The article also said:

"So who are the Christ-killers of our time? Could it be the blaspheming "Christian" administration of Emperor Bush II? Could it be the mob of US citizens who endorse every imperial war of aggression whether it masquerades as "a humanitarian intervention" or self-defence against imaginary weapons or a "punishment" of a nation that supposedly harboured Al-Qaeda? Could it be phony American "Christians" who support every evil act perpetrated against innocent Palestinian civilians by the regime of a war criminal? Who are the Christ-killers, after all?"

As always, the main "Christ-killers" are the Christians, the Jesus-fans, who ignore His actual teachings as reported in their Holy Book in order to cling to their conscience-neutralizing belief systems. They equate the total transformation of being The Christ taught with "believing in Jesus," as if credulousness and gullibility were synonymous with Spiritual rebirth. By promoting this false "gospel" they make The Christ look like just another religious leader, just another promoter of religion and religiosity.

The article also said:

"Don't look at me that way; I'm just asking."

No, in fact you are promoting your own version of events and interpretation thereof and it's dead wrong, whether you believe the Bible account or not.

BTW, I am NOT a "Christian."

Rocky Frisco
rock@rocky-frisco.com http://www.rocky-frisco.com

Yo, Rocky!—A Response to a "Rebuttal"

While I had hoped to provoke some serious debate with my recent article, "The Christ-Killers", the only "rebuttal" received (at the time of this writing) was from one "Rocky Frisco". Unfortunately, it's rather difficult to take his comments seriously, for several reasons:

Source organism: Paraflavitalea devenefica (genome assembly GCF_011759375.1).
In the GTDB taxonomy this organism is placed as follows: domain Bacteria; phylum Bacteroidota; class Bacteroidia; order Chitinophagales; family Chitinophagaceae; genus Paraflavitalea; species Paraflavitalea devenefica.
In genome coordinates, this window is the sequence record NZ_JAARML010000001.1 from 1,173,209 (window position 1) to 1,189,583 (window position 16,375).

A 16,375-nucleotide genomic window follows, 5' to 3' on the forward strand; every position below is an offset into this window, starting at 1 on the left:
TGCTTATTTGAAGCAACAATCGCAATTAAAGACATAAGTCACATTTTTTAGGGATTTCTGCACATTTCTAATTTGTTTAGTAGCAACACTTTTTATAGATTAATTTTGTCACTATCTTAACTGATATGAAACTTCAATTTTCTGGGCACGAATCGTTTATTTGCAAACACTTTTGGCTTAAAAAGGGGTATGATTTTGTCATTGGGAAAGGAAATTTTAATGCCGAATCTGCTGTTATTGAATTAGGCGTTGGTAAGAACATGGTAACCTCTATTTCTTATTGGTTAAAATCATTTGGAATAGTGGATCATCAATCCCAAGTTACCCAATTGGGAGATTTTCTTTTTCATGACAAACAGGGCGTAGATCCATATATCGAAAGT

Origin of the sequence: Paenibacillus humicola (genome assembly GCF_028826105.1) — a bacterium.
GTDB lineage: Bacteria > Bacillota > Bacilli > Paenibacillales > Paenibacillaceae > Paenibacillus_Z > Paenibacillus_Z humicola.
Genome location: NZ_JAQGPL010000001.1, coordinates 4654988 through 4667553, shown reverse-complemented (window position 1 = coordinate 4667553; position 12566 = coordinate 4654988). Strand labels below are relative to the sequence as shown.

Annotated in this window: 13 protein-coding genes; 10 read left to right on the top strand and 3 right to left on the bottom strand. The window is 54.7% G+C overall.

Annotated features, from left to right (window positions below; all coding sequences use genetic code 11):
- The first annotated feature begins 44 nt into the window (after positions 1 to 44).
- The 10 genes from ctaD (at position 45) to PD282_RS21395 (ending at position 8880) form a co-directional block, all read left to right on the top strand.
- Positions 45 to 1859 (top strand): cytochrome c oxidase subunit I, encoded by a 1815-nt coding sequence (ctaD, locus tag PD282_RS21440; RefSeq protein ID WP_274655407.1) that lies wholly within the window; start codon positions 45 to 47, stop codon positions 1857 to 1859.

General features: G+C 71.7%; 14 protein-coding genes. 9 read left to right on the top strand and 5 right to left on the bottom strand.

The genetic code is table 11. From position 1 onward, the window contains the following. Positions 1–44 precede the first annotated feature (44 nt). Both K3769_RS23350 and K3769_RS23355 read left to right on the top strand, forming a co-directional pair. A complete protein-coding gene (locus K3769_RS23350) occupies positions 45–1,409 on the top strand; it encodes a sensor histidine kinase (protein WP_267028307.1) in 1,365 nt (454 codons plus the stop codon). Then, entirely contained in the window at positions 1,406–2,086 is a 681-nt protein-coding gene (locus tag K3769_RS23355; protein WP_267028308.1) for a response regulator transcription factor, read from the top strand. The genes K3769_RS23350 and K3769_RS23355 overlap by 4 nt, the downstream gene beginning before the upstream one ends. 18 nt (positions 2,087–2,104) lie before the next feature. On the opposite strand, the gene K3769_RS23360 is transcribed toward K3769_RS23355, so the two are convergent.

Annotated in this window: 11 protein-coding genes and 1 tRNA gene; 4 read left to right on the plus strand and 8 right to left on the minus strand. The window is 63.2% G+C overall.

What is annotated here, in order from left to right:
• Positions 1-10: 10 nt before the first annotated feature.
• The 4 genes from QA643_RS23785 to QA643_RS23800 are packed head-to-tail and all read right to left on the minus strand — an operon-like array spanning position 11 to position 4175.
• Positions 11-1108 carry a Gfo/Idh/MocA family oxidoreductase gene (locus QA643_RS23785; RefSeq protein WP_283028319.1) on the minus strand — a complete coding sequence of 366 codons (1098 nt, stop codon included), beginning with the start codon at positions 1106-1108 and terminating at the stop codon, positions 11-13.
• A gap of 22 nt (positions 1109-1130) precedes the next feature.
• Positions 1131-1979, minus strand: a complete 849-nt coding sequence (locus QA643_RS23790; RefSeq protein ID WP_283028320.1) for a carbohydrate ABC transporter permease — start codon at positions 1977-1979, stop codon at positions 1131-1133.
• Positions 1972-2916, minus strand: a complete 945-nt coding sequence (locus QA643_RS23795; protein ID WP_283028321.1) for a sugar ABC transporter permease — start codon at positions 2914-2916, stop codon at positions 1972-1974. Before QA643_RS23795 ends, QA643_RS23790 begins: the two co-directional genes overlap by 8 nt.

1) He refers to the Holy Bible and 'The Passion of the Christ' as "two incredibly biased, unsupported sources". Perhaps one should consult atheists in order to find unbiased, "supported" sources of Christian beliefs? Maybe the Rosicrucians, the Illuminati or the Straussians would be better "sources"?

2) He goes on to explain that the Crucifixion of Christ had nothing to do with the actions of human beings based on "...what I have found in the Book..." despite the fact that, by his own proclamation, he is "...NOT a 'Christian'," and the Bible is an "incredibly biased, unsupported source." Maybe it transforms when he reads it; perhaps his all-seeing eye throws light wherever it gazes? Such humility...

3) He then has the audacity to refer to my views as "error and arrogance" and "your own version of events and interpretation thereof and it's dead wrong..." and "...most evil blasphemy [which] shows your lack of comprehension of the principles involved."

How can it be that the beliefs of Christians about what Christians believe are inferior to an interpretation of the Bible by one who admits to being a non-believer, much less "evil blasphemy", et cetera? And how can he "explain" away Christians' beliefs by imposing his pagan version of events and interpretation of the Bible, when he has just finished calling the Good Book an "incredibly biased, unsupported" source?!?